Tuesday, 19 September 2017

Progress on the European Commission’s ten priorities

After our customary pit stop on the European Commission’s State of the Union 2017 web page,  the Commission State of the Union 2017 brochure (108 pages) continues on page 35 with a section Progress on the European Commission’s 10 priorities.

Starting from the 2014 political guidelines for the Commission - with the ten priorities presented in detail in the booklet A New Start for Europe - the SOTEU 2017 brochure dedicates two pages or more to each priority in a readable mix for an educated  general reader (or participant at a citizens’ dialogue) about statistical fact, legislative progress, individual examples, next steps and potential benefits.

This means that on more than twenty pages in all (pages 35 to 59, to be exact), there is more context and detail (and support for arguments) than the Commission president Jean-Claude Juncker was able to highlight during his hour-long state of the union address.

Since I am not going into each Commission priority in this blog post, here is a reminder of what they are at headline level:

1. A new boost for jobs, growth and investment
2. A connected digital single market
3. A resilient energy union with a forward-looking climate change policy
4. A deeper and fairer internal market with a strengthened industrial base
5. A deeper and fairer economic and monetary union (EMU)
6. A balanced and progressive trade policy to harness globalisation [renamed and updated]
7. An area of justice and fundamental rights based on mutual trust
8. Towards a new policy on migration
9. Europe as a stronger global actor
10. A union of democratic change

Trade and investment   

Circumstances have changed for the sixth priority, leading to a new title and revised content. The headline A Reasonable and Balanced Free Trade Agreement with the U.S. reflected the expectations of a groundbreaking Transatlantic Trade and Investment Partnership (TTIP).

Since the TTIP negotiations are on hold during the new US administration, this has liberated Commission resources to pursue and initiate (separate) free and fair trade deals and investment agreements with other important trading partners, while conducting negotiations in a more transparent manner. Besides, the Commission has moved towards a more protective (or protectionist) mould for trade policy, labeled as ‘not naïve’. The latest proposals were published the day after the SOTEU address. See IP/17/3182 and  IP/17/3183, the launch of trade negotiations with Australia and New Zealand, as well as other links in the press releases.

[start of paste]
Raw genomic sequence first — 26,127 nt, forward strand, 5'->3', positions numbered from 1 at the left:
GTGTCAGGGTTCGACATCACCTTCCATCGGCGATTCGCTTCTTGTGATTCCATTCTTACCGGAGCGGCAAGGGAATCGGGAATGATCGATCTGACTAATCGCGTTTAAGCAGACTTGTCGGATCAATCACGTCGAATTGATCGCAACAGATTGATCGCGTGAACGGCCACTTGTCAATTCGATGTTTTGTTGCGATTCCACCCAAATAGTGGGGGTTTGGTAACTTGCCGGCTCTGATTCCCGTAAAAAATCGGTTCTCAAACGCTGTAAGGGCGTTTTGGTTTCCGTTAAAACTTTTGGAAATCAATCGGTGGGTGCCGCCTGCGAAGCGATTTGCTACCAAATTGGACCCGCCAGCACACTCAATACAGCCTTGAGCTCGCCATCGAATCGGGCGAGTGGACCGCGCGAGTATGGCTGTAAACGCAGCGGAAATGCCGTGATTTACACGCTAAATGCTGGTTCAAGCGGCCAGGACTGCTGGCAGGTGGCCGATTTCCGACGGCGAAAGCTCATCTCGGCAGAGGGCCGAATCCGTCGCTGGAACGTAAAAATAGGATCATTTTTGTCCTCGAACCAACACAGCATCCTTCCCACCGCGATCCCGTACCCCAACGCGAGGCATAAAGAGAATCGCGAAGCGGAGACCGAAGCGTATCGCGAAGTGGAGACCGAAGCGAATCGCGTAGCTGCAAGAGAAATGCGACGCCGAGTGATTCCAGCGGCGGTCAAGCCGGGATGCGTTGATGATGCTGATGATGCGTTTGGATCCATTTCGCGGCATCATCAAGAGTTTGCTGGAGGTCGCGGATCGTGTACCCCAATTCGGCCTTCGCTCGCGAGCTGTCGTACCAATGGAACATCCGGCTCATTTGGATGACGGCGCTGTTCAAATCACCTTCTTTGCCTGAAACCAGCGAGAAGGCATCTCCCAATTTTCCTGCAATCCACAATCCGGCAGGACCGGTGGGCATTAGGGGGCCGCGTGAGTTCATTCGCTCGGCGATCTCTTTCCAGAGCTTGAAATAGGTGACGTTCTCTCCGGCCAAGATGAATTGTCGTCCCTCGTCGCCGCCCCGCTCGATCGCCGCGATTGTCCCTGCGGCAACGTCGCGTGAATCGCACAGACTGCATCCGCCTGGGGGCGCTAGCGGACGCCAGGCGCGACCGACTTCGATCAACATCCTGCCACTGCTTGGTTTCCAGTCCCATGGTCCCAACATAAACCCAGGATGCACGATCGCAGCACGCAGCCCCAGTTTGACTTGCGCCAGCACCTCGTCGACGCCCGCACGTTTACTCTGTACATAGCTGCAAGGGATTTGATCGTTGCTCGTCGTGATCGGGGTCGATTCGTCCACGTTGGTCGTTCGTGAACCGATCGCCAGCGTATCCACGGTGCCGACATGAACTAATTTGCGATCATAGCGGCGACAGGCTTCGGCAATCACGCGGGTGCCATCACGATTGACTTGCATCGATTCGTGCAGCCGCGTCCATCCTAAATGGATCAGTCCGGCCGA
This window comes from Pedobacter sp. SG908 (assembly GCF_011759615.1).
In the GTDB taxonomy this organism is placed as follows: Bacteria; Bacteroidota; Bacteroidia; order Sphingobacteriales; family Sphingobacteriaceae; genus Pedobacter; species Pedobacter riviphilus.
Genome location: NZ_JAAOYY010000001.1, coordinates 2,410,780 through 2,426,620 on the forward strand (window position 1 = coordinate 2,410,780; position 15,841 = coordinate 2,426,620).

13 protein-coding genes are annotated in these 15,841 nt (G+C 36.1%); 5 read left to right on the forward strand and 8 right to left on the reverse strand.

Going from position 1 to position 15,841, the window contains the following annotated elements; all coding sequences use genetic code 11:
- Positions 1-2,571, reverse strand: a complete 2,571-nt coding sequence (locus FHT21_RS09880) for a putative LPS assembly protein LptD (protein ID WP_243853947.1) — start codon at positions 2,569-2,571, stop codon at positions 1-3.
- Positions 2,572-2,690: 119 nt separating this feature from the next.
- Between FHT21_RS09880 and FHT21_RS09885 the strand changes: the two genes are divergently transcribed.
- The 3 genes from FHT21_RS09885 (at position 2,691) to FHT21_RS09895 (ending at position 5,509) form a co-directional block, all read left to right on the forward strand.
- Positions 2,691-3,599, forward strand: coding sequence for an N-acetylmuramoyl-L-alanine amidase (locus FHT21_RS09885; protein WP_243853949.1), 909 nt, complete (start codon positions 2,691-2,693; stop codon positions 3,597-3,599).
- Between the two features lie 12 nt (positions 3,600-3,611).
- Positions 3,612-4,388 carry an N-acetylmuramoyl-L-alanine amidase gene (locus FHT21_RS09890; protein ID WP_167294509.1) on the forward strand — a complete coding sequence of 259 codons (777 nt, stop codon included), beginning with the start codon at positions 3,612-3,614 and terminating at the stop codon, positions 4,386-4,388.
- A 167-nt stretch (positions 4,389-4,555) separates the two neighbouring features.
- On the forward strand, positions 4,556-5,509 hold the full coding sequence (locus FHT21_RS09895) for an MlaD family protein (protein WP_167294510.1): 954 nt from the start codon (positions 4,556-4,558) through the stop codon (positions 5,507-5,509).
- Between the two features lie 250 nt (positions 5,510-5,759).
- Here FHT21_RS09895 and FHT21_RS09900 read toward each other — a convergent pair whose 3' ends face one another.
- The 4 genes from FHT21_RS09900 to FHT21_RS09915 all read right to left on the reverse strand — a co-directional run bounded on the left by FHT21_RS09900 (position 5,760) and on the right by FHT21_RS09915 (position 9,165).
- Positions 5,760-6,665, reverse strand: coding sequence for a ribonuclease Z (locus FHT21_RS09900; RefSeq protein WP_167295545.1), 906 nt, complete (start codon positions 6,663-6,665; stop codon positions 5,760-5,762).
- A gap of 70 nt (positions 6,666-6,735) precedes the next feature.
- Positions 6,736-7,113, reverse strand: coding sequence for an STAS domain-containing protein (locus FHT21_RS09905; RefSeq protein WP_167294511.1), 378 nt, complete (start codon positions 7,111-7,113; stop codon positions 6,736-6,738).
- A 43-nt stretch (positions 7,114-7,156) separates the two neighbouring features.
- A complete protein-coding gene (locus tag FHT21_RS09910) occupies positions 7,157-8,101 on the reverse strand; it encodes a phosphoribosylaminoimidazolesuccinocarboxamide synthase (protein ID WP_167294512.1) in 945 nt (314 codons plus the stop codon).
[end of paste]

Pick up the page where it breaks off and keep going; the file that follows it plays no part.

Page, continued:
Worthwhile summary

The SOTEU brochure section Progress on the European Commission’s 10 priorities is a worthwhile summary of progress in various areas for an educated public interested in EU affairs.

For professionals interested in more exact references to legislative processes, I would recommend the EPRS publication presented in the blog post European Commission priorities at mid-term. Even more detailed, if we consult the background documentation (print versions), is the European Parliament’s Legislative train schedule, last updated to the end of June 2017.

Naturally, outside perspectives and independent views are necessary in order to evaluate gaps between wishes and realities, between gloss and gaps. In a 16 September 2017 post, The State of the Union [What Think Tanks Are Thinking], the European Parliamentary Research Service Blog has compiled titles and links to more than fifty papers from research institutes and organisations since April 2017.

After the state of the union speech, we can expect more activity with a specific SOTEU focus from think tanks, organisations and individual writers. Thus, a new and hopefully thematic compilation from the EPRS soon would be welcome.


SOTEU brochure in progress  
Having come this far, we might as well remind ourselves what the remaining part of the State of the Union 2017 brochure promises to deal with:

Better Regulation
Delivering on What the EU Promised: Enforcing More Effectively Our Joint Decisions
The State of Public Opinion in the EU
Progress in the Economic Situation
Policy Implementation Report
The European Solidarity Corps: One Year on
Visits to national Parliaments
Citizens’ Dialogues
Letter on the Roadmap for a More United, Stronger and a More Democratic Union   

We continue the presentations in future blog posts.



Ralf Grahn

Monday, 18 September 2017

State of the Union 2017 brochure

In addition to the letter of intent and roadmap(s), the European Commission’s SOTEU web page offers us the State of the Union 2017 brochure, a booklet of 108 pages available only in English at this moment.

Since the handy brochure is at least partly a compilation of documents published separately, some of the content is already available in other EU languages.


SOTEU speech